At 71, Margaret Ann Wolf Harris heard her father’s voice for the first time in her adult life.
Her dad, Sgt. Cody Wolf, died in World War II when his plane was shot down over Germany on Jan. 11, 1944. But a couple of weeks before his death, he contributed to a Christmas broadcast, produced by war correspondents of the Maryland newspaper The Baltimore Sun.
Wolf recorded a message in which he mentioned his baby girl, Margaret Ann. Harris, who was 17 months old when her father was killed, heard the recording for the first time 70 years later on NPR member station WYPR.
Wolf told the interviewer he’d been thinking a lot about Catonsville, home to his parents, wife and “my 16-month-old daughter, Margaret Ann.”
“It was so wonderful,” Harris tells NPR’s Arun Rath. “And it was not a sad thing at all. It was just a wonderful experience to know that I could hear that voice and that my father said my name. That was the most poignant part.”
When she heard the broadcast, Harris contacted Sullivan and McCardell at The Sun via email. She wrote:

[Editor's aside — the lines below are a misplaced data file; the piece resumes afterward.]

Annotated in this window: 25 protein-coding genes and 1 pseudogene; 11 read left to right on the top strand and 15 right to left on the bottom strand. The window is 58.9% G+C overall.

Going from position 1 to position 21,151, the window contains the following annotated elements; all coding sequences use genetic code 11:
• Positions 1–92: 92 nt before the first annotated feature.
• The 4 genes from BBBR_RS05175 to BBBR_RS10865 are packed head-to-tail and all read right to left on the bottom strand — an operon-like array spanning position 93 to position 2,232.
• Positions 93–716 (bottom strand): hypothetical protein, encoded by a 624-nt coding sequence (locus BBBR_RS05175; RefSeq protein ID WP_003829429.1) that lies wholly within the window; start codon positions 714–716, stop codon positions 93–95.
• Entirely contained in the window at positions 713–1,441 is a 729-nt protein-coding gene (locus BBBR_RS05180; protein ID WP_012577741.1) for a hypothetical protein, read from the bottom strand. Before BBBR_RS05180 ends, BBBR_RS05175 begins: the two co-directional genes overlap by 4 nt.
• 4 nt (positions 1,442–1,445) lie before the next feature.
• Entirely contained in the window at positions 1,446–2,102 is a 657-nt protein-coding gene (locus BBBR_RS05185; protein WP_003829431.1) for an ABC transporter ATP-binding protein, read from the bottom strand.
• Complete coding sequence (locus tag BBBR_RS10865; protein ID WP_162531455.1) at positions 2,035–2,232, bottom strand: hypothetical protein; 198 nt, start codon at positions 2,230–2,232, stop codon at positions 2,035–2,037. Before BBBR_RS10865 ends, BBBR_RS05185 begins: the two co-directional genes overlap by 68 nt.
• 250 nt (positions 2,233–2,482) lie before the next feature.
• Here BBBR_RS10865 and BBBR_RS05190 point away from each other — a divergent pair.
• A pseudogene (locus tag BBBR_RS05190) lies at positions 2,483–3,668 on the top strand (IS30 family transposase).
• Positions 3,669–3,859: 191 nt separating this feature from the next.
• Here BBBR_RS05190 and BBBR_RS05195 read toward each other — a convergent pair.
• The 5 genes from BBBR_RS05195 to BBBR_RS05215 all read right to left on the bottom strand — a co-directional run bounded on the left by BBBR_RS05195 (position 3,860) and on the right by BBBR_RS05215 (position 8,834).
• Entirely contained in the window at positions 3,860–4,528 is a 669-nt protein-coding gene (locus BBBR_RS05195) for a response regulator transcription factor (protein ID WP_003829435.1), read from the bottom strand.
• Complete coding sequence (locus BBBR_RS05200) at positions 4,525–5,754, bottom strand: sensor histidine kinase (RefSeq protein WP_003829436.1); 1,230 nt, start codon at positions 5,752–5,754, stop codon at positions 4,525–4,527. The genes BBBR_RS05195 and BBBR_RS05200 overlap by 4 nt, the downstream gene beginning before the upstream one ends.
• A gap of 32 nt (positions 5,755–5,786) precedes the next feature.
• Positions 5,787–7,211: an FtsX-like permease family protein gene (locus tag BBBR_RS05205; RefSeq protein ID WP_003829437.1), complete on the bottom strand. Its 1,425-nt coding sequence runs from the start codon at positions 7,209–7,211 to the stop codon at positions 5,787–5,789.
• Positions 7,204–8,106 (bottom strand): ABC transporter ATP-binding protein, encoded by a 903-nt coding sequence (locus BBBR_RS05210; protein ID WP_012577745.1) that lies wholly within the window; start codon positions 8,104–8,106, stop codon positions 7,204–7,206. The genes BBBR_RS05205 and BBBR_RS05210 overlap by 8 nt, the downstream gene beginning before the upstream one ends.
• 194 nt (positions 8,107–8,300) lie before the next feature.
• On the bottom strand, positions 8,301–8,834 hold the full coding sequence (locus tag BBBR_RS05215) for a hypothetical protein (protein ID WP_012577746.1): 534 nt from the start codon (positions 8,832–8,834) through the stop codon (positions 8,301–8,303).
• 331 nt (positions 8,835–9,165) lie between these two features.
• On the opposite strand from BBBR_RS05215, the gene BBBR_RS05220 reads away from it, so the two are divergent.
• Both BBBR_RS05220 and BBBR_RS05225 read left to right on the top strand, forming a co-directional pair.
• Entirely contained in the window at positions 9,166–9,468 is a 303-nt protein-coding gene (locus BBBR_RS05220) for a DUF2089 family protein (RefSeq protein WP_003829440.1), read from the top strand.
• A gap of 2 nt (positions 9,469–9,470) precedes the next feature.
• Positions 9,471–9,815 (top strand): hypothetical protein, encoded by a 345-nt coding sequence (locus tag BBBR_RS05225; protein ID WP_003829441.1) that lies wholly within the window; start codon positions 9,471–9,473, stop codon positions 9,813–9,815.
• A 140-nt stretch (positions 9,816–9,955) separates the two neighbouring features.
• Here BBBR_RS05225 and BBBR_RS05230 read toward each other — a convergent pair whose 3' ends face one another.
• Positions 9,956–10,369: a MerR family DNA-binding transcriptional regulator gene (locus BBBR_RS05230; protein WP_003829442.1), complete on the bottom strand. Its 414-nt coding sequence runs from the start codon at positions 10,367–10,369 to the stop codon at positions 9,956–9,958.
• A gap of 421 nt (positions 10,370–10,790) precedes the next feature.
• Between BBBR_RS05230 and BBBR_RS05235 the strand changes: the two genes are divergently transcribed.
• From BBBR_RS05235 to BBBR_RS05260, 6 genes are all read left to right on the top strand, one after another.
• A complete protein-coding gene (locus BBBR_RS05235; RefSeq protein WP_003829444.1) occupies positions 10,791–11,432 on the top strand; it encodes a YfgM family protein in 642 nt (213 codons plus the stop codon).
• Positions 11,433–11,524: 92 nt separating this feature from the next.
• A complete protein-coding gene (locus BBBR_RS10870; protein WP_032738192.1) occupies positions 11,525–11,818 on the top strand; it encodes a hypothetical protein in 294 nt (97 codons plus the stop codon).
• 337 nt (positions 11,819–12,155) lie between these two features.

“I am the daughter of Sgt. Cody Wolf. Today I heard my father’s voice for the very first time. You have sent me a very treasured Christmas present. There are no words to explain how I felt when I heard my father speak about me. I was only 17 months old when he was killed.
“I am 71 years old and today I was his ‘Margaret Ann.’ ”
Before hearing the recording, she says, she’d never really imagined what his voice sounded like.
“And when I heard his voice, it was very typical of his family,” Harris says. “It was very of the time — very calm and very reassuring voice. Kind of like the Jimmy Stewart/Gary Cooper era.”
Margaret Ann Wolf Harris, 2 months old, with her father Cody Wolf before he reported to duty.